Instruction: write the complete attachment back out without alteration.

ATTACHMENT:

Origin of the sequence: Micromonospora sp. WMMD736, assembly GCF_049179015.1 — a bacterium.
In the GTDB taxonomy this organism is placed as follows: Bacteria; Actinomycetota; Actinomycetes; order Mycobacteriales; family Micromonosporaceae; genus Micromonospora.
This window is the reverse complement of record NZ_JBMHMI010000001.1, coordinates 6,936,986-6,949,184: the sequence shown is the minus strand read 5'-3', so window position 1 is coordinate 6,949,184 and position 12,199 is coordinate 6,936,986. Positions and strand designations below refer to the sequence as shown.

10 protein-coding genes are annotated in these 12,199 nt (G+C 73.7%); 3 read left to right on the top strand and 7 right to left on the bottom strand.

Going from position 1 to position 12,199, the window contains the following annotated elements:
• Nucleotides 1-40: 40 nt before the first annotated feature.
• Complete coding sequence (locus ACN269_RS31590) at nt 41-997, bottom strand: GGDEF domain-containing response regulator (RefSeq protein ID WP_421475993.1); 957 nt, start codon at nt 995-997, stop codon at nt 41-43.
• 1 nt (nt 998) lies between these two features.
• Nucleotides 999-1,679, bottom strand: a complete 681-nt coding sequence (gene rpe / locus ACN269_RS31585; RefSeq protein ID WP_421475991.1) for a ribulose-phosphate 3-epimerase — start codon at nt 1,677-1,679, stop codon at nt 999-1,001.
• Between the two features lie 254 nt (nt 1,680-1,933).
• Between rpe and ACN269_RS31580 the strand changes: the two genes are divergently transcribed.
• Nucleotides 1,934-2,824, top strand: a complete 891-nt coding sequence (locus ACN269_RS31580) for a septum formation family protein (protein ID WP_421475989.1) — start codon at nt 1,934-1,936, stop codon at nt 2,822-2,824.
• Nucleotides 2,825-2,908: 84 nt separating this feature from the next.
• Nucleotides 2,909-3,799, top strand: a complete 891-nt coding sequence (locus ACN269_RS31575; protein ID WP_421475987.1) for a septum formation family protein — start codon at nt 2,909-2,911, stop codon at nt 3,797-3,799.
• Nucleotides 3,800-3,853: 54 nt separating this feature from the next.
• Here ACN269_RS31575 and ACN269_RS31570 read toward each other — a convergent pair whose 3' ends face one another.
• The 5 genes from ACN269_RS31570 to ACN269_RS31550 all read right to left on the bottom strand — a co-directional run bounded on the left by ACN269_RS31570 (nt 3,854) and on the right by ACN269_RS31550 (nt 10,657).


Origin of the sequence: Micromonospora sp. WMMD736, assembly GCF_049179015.1 — a bacterium.
In the GTDB taxonomy this organism is placed as follows: Bacteria; Actinomycetota; Actinomycetes; order Mycobacteriales; family Micromonosporaceae; genus Micromonospora.
This window is the reverse complement of record NZ_JBMHMI010000001.1, coordinates 6,936,986-6,949,184: the sequence shown is the minus strand read 5'-3', so window position 1 is coordinate 6,949,184 and position 12,199 is coordinate 6,936,986. Positions and strand designations below refer to the sequence as shown.

10 protein-coding genes are annotated in these 12,199 nt (G+C 73.7%); 3 read left to right on the top strand and 7 right to left on the bottom strand.

Going from position 1 to position 12,199, the window contains the following annotated elements:
• Nucleotides 1-40: 40 nt before the first annotated feature.
• Complete coding sequence (locus ACN269_RS31590) at nt 41-997, bottom strand: GGDEF domain-containing response regulator (RefSeq protein ID WP_421475993.1); 957 nt, start codon at nt 995-997, stop codon at nt 41-43.
• 1 nt (nt 998) lies between these two features.
• Nucleotides 999-1,679, bottom strand: a complete 681-nt coding sequence (gene rpe / locus ACN269_RS31585; RefSeq protein ID WP_421475991.1) for a ribulose-phosphate 3-epimerase — start codon at nt 1,677-1,679, stop codon at nt 999-1,001.
• Between the two features lie 254 nt (nt 1,680-1,933).
• Between rpe and ACN269_RS31580 the strand changes: the two genes are divergently transcribed.
• Nucleotides 1,934-2,824, top strand: a complete 891-nt coding sequence (locus ACN269_RS31580) for a septum formation family protein (protein ID WP_421475989.1) — start codon at nt 1,934-1,936, stop codon at nt 2,822-2,824.
• Nucleotides 2,825-2,908: 84 nt separating this feature from the next.
• Nucleotides 2,909-3,799, top strand: a complete 891-nt coding sequence (locus ACN269_RS31575; protein ID WP_421475987.1) for a septum formation family protein — start codon at nt 2,909-2,911, stop codon at nt 3,797-3,799.
• Nucleotides 3,800-3,853: 54 nt separating this feature from the next.
• Here ACN269_RS31575 and ACN269_RS31570 read toward each other — a convergent pair whose 3' ends face one another.
• The 5 genes from ACN269_RS31570 to ACN269_RS31550 all read right to left on the bottom strand — a co-directional run bounded on the left by ACN269_RS31570 (nt 3,854) and on the right by ACN269_RS31550 (nt 10,657).